Water firm tapping into Scots growth

A national water retailer formed through a joint venture is looking to grow its team in Scotland and launch a specific Scottish brand as it targets growth both north and south of the Border.

Donnelly says Wave favours controlled growth at a sensible margin. Picture: James Fullarton.

The creation of Wave – a 50:50 JV between Anglian Water Business and NWG Business – was announced towards the end of last year, and it provides water and wastewater services to more than 300,000 businesses across the UK. It also operates the Scottish Government contract for water metering and billing to 200 public bodies from its Scottish base in Edinburgh.

Wave employs 20 people there, and “certainly in the short term I could see another six jobs easily coming along,” Wave chairman Tony Donnelly told The Scotsman.

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“As we keep growing the business, more and more we will look to increase the amount of people directly working for us.”

He said it has been a “very pleasing” first year for the organisation, which has become the second-largest water retailer in both Scotland and the UK with a market share of about 25 per cent and 20 per cent respectively. It has also generated £550 million in turnover in 2017/18, £81m of which was in Scotland.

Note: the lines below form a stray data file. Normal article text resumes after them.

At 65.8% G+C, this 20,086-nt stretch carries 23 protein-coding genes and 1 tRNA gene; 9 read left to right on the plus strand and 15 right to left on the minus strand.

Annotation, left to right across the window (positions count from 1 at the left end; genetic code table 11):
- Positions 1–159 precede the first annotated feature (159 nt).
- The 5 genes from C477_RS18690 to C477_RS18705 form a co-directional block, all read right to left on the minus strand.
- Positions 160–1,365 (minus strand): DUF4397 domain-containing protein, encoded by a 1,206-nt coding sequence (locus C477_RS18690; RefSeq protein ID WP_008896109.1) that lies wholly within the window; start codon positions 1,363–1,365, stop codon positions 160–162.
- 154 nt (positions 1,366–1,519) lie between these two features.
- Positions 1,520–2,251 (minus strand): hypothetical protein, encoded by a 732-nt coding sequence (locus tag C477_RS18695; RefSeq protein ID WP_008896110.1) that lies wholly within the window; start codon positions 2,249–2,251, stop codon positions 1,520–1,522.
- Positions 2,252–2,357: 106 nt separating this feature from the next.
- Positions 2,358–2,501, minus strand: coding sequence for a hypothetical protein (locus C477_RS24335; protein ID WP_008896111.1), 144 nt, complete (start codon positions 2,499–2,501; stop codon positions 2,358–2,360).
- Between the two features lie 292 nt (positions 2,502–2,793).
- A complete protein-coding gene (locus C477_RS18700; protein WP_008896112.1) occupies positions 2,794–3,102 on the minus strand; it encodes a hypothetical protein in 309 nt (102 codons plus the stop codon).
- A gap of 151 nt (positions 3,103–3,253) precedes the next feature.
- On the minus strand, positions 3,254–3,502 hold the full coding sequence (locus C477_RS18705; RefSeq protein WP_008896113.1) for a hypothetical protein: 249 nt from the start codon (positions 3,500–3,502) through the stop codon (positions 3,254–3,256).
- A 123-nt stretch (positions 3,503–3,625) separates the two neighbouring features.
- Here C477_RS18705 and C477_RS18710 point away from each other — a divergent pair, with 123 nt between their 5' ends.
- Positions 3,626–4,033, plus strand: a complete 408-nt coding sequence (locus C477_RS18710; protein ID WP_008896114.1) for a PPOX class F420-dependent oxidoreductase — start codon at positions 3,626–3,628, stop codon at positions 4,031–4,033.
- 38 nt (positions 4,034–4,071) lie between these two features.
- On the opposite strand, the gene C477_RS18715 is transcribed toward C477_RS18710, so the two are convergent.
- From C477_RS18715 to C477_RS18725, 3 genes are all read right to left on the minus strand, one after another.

Since 1 April 2017, it has secured more than £51m of new private sector business wins, of which £2.5m are from Scottish customers.

Key contracts include Savills, Asda, Betfred, Malmaison, Hotel du Vin, MRH Retail, RoadChef, Pure Gym and Holland & Barrett.

It also recently added Travelodge to its books in a two-year contract worth £400,000 across about 55 sites in Scotland, and about £4.2m across 400 sites in England.

As for the public sector, Wave has delivered nearly £3m in annual savings to the Scottish Government – equating to about 390 Olympic swimming pools – in addition to the £4m or so a year promised when the contract was inked. Additionally, that contract was extended by 12 months to March 2020.

Donnelly noted that Wave is hopeful of being reappointed, although he expects the process to be highly competitive, with interest from Scottish Water unit Business Stream and many English retailers.

“But we most certainly will be very keen to bid on it… . It would be one of our absolute focuses over the next couple of years to seek to retain that.”

That public sector deal has also paved the way for the forthcoming launch of a Wave Scotland brand, a move Donnelly said is to “give Wave a very clear Scottish presence in the marketplace”.

The firm has also won several public sector deals south of the Border, is targeting the SME sector particularly in Scotland, and is looking at diversifying its offering to enable consumers to also get gas and electricity from one supplier.

Efforts are under way to not only grow in scale but be “one of the more creative, more innovative players – and that our product offering continues to widen and is in keeping with what customers are attracted to”.

He added: “[It’s not] growth at any cost to us – it’s about controlled growth at a sensible margin that allows us to be sustainable, to keep progressing.” The UK water retail market is worth some £3.5 billion.